The Commissioner’s House is a grand mansion built in 1704.
The Commissioner’s House is the oldest intact naval building in Great Britain. The house was built for Captain Geroge St Lo, on he site of an earlier residence built in 1640. On arrival in 1703, St Lo complained that the Chatham residence was a poor substitute for his previous lodging and successfully petitioned for a new house. The house’s most attractive internal feature is a painted ceiling depicting an assembly of the gods, taken from the Great Cabin of HMS Royal Sovereign.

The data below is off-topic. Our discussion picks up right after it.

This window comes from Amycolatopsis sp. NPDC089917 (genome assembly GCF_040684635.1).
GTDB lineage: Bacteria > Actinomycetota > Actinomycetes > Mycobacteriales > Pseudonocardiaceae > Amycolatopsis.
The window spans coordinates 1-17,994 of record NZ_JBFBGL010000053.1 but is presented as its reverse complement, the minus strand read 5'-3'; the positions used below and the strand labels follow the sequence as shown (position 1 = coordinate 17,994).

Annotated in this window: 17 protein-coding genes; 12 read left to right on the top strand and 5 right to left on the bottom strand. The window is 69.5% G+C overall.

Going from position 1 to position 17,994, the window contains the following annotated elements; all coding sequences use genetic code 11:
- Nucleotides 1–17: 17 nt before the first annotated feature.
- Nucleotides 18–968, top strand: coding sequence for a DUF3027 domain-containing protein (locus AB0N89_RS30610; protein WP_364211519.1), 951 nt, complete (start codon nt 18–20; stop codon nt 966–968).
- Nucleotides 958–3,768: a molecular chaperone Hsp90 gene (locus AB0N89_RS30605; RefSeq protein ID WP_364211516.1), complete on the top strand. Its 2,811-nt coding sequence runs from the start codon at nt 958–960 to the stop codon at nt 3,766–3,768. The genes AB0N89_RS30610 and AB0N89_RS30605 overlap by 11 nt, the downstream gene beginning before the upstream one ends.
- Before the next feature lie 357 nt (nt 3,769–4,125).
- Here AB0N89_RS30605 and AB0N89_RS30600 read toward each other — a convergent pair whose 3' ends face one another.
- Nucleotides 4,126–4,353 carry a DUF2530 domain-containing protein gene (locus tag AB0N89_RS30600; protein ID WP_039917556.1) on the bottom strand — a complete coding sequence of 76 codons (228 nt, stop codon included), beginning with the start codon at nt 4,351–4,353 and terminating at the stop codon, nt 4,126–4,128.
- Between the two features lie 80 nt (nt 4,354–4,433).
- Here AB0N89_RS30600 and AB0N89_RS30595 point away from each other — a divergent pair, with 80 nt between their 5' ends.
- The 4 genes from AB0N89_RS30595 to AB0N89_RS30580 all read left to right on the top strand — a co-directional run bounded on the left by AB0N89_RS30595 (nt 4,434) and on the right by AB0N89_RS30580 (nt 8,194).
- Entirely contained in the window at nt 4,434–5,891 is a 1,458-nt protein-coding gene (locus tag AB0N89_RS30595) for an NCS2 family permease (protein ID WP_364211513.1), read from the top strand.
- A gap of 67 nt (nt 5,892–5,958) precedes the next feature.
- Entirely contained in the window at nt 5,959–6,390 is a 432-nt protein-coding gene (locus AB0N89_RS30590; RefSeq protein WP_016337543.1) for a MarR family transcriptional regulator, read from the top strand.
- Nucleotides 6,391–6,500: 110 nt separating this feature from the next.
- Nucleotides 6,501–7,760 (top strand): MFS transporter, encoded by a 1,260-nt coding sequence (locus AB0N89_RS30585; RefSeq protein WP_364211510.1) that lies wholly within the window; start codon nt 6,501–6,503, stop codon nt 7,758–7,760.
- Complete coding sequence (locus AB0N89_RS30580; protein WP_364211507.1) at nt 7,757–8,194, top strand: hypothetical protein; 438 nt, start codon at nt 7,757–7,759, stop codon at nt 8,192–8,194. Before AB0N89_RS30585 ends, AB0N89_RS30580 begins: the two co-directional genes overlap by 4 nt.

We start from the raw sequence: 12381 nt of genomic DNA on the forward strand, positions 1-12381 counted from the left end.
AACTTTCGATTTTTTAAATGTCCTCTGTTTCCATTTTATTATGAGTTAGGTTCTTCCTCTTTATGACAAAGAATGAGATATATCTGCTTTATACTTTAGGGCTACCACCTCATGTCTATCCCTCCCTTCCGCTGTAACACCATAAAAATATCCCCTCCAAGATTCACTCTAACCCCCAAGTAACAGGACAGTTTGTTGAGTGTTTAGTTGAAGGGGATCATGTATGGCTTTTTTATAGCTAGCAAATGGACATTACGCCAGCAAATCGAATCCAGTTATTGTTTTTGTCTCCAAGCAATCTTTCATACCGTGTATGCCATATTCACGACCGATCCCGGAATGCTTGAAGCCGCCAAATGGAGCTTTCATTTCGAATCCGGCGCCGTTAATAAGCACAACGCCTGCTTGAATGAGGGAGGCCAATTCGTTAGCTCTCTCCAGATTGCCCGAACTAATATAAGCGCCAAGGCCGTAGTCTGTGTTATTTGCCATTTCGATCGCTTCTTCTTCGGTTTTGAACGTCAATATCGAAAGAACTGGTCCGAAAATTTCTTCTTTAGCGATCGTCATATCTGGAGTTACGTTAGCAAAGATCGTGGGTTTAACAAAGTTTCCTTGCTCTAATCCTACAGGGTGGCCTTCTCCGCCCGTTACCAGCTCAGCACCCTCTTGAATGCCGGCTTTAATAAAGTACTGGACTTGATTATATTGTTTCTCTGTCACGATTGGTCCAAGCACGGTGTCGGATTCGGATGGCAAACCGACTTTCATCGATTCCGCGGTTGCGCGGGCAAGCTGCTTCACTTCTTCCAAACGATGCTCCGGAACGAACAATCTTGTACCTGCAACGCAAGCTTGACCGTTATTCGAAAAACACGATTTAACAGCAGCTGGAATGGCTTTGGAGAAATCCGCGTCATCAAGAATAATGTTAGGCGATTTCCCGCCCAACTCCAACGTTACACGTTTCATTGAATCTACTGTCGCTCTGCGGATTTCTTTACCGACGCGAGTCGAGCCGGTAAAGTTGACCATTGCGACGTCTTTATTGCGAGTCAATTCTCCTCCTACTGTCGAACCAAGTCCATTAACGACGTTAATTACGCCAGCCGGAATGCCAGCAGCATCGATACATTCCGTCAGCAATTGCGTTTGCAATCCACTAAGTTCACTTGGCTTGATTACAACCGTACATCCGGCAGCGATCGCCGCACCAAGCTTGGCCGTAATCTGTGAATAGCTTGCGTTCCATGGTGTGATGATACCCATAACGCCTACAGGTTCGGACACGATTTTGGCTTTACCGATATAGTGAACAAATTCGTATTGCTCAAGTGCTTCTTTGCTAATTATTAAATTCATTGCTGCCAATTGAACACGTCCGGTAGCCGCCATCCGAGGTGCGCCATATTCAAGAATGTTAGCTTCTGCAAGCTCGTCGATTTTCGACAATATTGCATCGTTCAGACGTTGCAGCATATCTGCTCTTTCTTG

Today the Commissioner’s House is still on site and is used for weddings and events. The garden behind it is open to the public to explore! Originally the garden incorporated one of Britain’s earliest Italianate water gardens. You can see the Edwardian glasshouse with a great vine, an 18th century ice house and a 17th century mulberry tree still to this day!
We found some photos from the Commissioner’s House in the past and compared them to today! Take a look below…